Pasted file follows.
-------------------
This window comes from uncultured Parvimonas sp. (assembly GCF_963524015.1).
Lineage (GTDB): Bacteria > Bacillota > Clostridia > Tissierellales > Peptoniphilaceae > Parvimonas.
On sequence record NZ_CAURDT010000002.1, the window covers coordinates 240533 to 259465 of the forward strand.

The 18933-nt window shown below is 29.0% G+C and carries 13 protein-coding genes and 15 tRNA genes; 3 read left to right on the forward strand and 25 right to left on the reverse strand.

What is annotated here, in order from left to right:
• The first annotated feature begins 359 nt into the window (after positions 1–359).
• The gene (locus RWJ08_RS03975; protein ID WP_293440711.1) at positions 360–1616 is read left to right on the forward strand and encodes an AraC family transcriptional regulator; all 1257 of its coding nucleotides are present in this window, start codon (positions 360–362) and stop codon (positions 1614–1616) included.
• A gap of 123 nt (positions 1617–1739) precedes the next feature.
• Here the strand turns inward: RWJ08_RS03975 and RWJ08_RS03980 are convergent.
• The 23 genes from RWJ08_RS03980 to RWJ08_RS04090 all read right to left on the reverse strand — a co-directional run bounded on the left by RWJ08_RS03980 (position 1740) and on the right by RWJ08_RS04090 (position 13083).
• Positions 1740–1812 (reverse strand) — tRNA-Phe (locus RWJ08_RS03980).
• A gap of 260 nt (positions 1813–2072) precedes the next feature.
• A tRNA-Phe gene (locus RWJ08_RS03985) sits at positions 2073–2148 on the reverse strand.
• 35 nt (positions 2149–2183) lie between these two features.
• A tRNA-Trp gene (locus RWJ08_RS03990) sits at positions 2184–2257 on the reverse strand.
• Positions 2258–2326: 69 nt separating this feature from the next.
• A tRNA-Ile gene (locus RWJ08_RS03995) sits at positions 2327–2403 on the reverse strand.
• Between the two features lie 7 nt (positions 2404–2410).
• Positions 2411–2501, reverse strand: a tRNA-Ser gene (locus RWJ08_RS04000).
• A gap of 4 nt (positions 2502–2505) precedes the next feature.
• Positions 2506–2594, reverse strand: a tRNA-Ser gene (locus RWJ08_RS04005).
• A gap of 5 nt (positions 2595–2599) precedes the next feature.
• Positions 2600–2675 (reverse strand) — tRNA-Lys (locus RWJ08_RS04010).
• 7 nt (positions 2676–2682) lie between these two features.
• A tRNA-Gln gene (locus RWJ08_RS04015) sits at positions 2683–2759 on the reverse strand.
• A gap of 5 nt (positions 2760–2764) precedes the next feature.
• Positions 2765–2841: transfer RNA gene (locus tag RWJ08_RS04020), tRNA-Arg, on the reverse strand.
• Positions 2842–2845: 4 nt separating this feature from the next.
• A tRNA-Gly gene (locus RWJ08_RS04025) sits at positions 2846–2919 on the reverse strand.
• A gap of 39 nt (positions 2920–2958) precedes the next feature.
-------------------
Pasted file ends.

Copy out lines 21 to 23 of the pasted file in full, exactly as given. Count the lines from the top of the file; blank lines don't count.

• Positions 2506–2594, reverse strand: a tRNA-Ser gene (locus RWJ08_RS04005).
• A gap of 5 nt (positions 2595–2599) precedes the next feature.
• Positions 2600–2675 (reverse strand) — tRNA-Lys (locus RWJ08_RS04010).